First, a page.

Hawks in the U.S. Congress are finding it difficult to ratchet up the U.S. military threat against Iran.
Jim Lobe, last updated: May 22, 2012
Inter Press Service
Hopes by Iran hawks to get the U.S. Congress to wield the threat of a U.S. military attack on the Islamic Republic on the eve of critical negotiations on Tehran's nuclear programme appear to have fallen unexpectedly short.
While the House of Representatives voted overwhelmingly to reject "any U.S. policy that would rely on efforts to contain a nuclear weapons-capable Iran", a key co-sponsor of the resolution emphatically denied that the measure was intended to authorise the use of military force and asserted that Tehran would have to test a warhead before it could be considered "nuclear weapons capable".
At the same time, the House leadership was poised to accept an amendment to the otherwise hawkish 2013 National Defence Authorisation Act (NDAA) that declares explicitly "that nothing in this Act shall be construed as authorising the use of force against Iran."
Meanwhile, on the other side of Capitol Hill, a tough new sanctions bill that was supposed to sail through the Senate was blocked by some Republicans who said it was insufficiently hawkish.
Sen. Lindsey Graham, one of several influential Republicans who have long urged Washington to prepare for war with Iran, angrily denounced the absence of any reference to possible U.S. military action if Iran fails to abandon its nuclear programme.
"These sanctions are great. I hope they will change Iranian behaviour. They haven't yet, and I don't think they ever will," he declared. "I want more on the table."
The Congressional debate comes less than a week before Iran is scheduled to meet in Baghdad with the United States and the other members of the so-called "P5+1" countries — Britain, France, China, Russia, and Germany — for a second round of talks on the future of its nuclear programme.
Both sides were upbeat coming out of the first round of talks in Istanbul last month. And subsequent contacts, notably between the deputy Iranian negotiator, Ali Bagheri, and his counterpart from the European Union, Helga Schmid, have reportedly encouraged all parties that some important confidence-building measures could be agreed, at least in principle, in Baghdad.
Moreover, the defeat of former French President Nicolas Sarkozy, whose government reportedly was the most antagonistic toward Iran of the P5+1, in this month's elections and his replacement with Francois Hollande, who immediately sent former prime minister Michel Rochard to Tehran, has bolstered hopes that progress can be made as negotiations resume.
Specifically, U.S. diplomats hope that Iran will agree to some portion of a "menu" of steps it can take to build confidence, the most ambitious of which would be to freeze its enrichment of uranium to 20 percent and ship out its existing stockpile of 20-percent enriched uranium in return for fuel rods that can be used for its Tehran Research Reactor (TRR).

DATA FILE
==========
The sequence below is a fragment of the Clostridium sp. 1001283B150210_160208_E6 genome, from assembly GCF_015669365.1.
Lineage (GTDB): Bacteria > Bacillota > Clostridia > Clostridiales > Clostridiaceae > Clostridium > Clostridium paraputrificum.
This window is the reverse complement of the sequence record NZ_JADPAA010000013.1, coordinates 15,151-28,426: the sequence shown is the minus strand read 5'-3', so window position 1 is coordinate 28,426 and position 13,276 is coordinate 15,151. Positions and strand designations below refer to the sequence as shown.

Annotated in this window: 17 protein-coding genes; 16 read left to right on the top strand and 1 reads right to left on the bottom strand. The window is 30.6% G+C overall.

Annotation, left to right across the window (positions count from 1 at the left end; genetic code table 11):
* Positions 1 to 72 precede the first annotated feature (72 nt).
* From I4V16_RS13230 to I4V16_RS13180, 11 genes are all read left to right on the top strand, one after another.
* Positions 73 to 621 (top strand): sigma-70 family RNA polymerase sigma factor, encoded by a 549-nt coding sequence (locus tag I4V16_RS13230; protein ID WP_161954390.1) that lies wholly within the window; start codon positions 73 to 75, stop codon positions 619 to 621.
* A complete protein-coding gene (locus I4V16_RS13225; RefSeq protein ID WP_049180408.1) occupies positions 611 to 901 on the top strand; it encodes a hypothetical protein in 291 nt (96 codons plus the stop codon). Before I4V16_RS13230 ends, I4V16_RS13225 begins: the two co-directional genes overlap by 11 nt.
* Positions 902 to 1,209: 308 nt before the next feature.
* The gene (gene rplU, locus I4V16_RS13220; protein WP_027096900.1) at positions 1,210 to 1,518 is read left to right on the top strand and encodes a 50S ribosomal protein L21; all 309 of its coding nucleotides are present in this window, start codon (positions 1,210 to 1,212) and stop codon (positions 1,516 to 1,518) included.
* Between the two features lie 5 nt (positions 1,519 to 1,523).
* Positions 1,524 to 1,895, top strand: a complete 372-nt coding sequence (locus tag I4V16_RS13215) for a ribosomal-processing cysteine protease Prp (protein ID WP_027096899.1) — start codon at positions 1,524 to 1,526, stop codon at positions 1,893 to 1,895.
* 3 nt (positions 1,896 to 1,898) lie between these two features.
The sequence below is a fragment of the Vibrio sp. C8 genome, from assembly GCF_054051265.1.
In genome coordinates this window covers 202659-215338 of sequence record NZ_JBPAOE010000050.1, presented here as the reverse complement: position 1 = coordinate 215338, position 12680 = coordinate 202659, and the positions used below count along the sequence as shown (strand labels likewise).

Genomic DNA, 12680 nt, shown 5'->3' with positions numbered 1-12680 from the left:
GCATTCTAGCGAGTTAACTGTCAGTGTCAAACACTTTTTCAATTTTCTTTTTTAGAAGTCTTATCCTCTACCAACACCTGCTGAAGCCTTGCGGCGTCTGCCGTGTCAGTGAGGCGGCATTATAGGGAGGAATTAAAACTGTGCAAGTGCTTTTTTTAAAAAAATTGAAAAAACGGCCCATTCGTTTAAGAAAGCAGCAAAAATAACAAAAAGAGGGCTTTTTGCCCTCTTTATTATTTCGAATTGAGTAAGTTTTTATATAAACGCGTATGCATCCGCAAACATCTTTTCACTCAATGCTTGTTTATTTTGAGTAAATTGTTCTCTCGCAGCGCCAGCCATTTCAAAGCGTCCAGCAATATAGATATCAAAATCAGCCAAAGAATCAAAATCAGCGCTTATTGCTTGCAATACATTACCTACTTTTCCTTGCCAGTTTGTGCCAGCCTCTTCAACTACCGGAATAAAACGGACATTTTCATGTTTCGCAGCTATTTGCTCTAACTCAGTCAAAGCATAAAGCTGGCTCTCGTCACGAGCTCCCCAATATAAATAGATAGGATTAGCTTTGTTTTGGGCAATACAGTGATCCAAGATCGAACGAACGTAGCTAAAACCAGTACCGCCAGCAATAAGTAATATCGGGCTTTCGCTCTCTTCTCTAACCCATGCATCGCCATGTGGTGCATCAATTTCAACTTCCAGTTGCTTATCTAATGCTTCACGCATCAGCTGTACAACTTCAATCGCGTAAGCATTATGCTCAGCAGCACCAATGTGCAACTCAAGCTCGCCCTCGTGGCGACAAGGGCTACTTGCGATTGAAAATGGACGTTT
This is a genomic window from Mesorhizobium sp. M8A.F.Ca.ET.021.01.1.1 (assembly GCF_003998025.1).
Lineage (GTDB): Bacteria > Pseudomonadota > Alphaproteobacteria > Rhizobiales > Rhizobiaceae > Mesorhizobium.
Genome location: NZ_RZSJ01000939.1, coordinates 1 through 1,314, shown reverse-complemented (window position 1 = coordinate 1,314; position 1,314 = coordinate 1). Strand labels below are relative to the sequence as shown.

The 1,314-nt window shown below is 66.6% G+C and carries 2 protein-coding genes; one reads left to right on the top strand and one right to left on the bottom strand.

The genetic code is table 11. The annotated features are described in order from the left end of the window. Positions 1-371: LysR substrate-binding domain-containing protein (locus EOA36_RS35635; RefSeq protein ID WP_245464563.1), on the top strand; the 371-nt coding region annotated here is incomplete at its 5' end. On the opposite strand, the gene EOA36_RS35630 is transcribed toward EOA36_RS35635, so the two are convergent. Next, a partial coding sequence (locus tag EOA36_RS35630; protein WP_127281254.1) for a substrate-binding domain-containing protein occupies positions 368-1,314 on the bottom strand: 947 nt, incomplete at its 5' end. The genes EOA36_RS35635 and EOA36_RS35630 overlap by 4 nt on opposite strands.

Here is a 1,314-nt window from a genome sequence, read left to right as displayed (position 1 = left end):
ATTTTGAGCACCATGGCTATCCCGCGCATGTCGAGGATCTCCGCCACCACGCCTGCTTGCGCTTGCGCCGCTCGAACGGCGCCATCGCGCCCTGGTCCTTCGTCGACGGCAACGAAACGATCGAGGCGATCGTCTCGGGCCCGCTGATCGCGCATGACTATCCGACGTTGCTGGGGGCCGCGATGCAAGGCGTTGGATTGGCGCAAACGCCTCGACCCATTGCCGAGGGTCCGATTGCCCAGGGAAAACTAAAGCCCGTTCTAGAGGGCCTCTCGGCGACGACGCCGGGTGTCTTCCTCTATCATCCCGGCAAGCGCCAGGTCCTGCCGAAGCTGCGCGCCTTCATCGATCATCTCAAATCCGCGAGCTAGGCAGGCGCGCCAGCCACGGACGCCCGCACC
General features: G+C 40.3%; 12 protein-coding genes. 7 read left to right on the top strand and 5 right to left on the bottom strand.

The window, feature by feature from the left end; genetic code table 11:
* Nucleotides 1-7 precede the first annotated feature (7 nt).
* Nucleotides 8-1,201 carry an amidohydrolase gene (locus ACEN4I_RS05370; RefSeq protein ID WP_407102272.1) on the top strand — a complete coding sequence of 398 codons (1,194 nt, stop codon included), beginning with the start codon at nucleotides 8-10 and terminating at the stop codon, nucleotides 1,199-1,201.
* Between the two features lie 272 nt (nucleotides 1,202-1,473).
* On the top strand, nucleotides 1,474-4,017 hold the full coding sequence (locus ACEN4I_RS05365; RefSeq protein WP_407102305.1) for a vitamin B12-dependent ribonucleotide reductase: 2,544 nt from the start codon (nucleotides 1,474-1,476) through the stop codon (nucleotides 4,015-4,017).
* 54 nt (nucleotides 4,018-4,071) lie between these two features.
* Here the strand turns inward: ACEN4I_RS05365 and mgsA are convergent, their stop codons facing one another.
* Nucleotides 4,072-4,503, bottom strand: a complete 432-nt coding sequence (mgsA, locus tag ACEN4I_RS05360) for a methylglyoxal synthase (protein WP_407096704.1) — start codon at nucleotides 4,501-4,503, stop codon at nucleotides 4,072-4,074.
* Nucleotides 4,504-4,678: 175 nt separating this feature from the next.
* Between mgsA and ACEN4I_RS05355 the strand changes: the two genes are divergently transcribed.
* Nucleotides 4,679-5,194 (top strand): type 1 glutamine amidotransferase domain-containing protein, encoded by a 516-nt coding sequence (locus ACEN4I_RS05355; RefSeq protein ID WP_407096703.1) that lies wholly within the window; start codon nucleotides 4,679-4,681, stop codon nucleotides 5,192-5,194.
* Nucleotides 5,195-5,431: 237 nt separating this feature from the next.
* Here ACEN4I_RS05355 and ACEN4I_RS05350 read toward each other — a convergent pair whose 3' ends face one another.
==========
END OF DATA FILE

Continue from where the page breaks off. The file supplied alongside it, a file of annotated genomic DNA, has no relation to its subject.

Washington also hopes Tehran would agree to suspend operations or close its Fordow enrichment facility, which is buried under a mountain near Qom, and ratify the Additional Protocol of the Non-Proliferation Treaty. That would permit much more-intrusive monitoring by inspectors from the International Atomic Energy Agency (IAEA) of Iran's nuclear facilities or other facilities, such as the Parchin military base, where some Western intelligence agencies suspect nuclear-related work may be taking place.
Among the range of carrots that may be offered are formal recognition that Iran has the right to continue uranium enrichment up to five percent; a cap or delay on any further sanctions — some of which the EU is scheduled to impose next month — on its increasingly distressed economy; and the easing or eventual lifting of some sanctions.
The government of Israeli Prime Minister Benjamin Netanyahu, which has repeatedly threatened to unilaterally attack Iran's nuclear facilities, has long expressed strong reservations about any negotiations with Tehran that would permit it to continue any enrichment.
In an interview with CNN Thursday, Defence Minister Ehud Barak, who is meeting with top officials here this week, said any deal must require Tehran to "stop enriching uranium, to 20 percent, or even three to five percent, and to take all the enriched uranium out of the country." Virtually all Iran experts here, however, believe that Tehran will never agree to stop all enrichment.
Nonetheless, Israel enjoys considerable influence in Washington through powerful lobby groups, most importantly the American Israel Public Affairs Committee (AIPAC), which appears to have pushed hard for Congress to take up the pending legislation in advance of the Baghdad talks.
Over the past six years, AIPAC has played a central role in pushing lawmakers to increase military aid to Israel, impose ever-tougher sanctions against Iran, and, most recently, wield the threat of U.S. military action.
The latter was precisely the original intent of the House resolution approved by a margin of 401-11. Not only did the resolution reject any future containment policy toward a "nuclear weapons- capable Iran; but it also declared it a "vital national interest" — code for justifying military action — "to prevent the Government of Iran from acquiring a nuclear weapons capability".
Such a stance is distinctly more hawkish than that of the Obama administration, which has made a distinction between nuclear weapons capability — a status many experts believe Iran has already attained — and actual possession of a nuclear weapon.